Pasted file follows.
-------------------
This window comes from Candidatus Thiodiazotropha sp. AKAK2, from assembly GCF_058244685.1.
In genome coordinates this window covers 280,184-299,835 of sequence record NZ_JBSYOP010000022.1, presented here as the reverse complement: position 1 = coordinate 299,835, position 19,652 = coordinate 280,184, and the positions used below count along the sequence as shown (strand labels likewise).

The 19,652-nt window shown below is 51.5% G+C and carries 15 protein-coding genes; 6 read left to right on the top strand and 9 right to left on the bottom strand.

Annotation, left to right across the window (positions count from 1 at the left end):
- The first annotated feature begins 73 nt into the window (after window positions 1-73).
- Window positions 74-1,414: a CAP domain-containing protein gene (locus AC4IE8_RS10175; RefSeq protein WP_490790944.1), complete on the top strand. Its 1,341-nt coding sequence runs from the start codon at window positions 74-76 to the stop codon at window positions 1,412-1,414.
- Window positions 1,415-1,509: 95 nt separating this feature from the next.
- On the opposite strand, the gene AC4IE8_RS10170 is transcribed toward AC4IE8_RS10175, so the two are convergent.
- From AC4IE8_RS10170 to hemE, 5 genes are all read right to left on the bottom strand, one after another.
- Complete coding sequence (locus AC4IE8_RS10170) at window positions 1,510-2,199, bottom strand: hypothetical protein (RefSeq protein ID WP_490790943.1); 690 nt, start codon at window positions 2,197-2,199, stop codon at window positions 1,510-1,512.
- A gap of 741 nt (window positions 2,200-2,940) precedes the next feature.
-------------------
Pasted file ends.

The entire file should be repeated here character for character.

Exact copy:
This window comes from Candidatus Thiodiazotropha sp. AKAK2, from assembly GCF_058244685.1.
In genome coordinates this window covers 280,184-299,835 of sequence record NZ_JBSYOP010000022.1, presented here as the reverse complement: position 1 = coordinate 299,835, position 19,652 = coordinate 280,184, and the positions used below count along the sequence as shown (strand labels likewise).

The 19,652-nt window shown below is 51.5% G+C and carries 15 protein-coding genes; 6 read left to right on the top strand and 9 right to left on the bottom strand.

Annotation, left to right across the window (positions count from 1 at the left end):
- The first annotated feature begins 73 nt into the window (after window positions 1-73).
- Window positions 74-1,414: a CAP domain-containing protein gene (locus AC4IE8_RS10175; RefSeq protein WP_490790944.1), complete on the top strand. Its 1,341-nt coding sequence runs from the start codon at window positions 74-76 to the stop codon at window positions 1,412-1,414.
- Window positions 1,415-1,509: 95 nt separating this feature from the next.
- On the opposite strand, the gene AC4IE8_RS10170 is transcribed toward AC4IE8_RS10175, so the two are convergent.
- From AC4IE8_RS10170 to hemE, 5 genes are all read right to left on the bottom strand, one after another.
- Complete coding sequence (locus AC4IE8_RS10170) at window positions 1,510-2,199, bottom strand: hypothetical protein (RefSeq protein ID WP_490790943.1); 690 nt, start codon at window positions 2,197-2,199, stop codon at window positions 1,510-1,512.
- A gap of 741 nt (window positions 2,200-2,940) precedes the next feature.